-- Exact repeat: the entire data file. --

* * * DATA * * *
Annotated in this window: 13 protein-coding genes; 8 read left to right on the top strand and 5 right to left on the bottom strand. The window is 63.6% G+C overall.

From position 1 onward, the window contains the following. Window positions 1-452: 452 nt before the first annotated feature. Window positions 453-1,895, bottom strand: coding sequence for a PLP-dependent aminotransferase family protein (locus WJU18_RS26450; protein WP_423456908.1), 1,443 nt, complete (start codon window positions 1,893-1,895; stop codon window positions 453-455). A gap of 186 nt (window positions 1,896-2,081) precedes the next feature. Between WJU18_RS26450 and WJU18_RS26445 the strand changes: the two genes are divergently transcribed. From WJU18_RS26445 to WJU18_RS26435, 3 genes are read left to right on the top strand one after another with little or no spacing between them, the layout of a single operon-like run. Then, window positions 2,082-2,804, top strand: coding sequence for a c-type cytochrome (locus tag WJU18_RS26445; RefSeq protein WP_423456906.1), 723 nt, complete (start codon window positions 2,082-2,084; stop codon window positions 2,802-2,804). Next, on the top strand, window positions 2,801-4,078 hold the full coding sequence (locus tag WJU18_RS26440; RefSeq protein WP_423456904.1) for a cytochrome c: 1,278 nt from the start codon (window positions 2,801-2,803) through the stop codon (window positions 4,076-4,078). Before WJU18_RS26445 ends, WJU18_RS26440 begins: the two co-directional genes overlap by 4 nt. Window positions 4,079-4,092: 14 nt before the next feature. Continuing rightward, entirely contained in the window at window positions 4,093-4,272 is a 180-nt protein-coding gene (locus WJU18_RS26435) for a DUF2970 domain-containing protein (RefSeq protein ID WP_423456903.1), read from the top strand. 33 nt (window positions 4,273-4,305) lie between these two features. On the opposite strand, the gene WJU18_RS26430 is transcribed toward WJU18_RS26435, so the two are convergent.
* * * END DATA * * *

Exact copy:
Annotated in this window: 13 protein-coding genes; 8 read left to right on the top strand and 5 right to left on the bottom strand. The window is 63.6% G+C overall.

From position 1 onward, the window contains the following. Window positions 1-452: 452 nt before the first annotated feature. Window positions 453-1,895, bottom strand: coding sequence for a PLP-dependent aminotransferase family protein (locus WJU18_RS26450; protein WP_423456908.1), 1,443 nt, complete (start codon window positions 1,893-1,895; stop codon window positions 453-455). A gap of 186 nt (window positions 1,896-2,081) precedes the next feature. Between WJU18_RS26450 and WJU18_RS26445 the strand changes: the two genes are divergently transcribed. From WJU18_RS26445 to WJU18_RS26435, 3 genes are read left to right on the top strand one after another with little or no spacing between them, the layout of a single operon-like run. Then, window positions 2,082-2,804, top strand: coding sequence for a c-type cytochrome (locus tag WJU18_RS26445; RefSeq protein WP_423456906.1), 723 nt, complete (start codon window positions 2,082-2,084; stop codon window positions 2,802-2,804). Next, on the top strand, window positions 2,801-4,078 hold the full coding sequence (locus tag WJU18_RS26440; RefSeq protein WP_423456904.1) for a cytochrome c: 1,278 nt from the start codon (window positions 2,801-2,803) through the stop codon (window positions 4,076-4,078). Before WJU18_RS26445 ends, WJU18_RS26440 begins: the two co-directional genes overlap by 4 nt. Window positions 4,079-4,092: 14 nt before the next feature. Continuing rightward, entirely contained in the window at window positions 4,093-4,272 is a 180-nt protein-coding gene (locus WJU18_RS26435) for a DUF2970 domain-containing protein (RefSeq protein ID WP_423456903.1), read from the top strand. 33 nt (window positions 4,273-4,305) lie between these two features. On the opposite strand, the gene WJU18_RS26430 is transcribed toward WJU18_RS26435, so the two are convergent.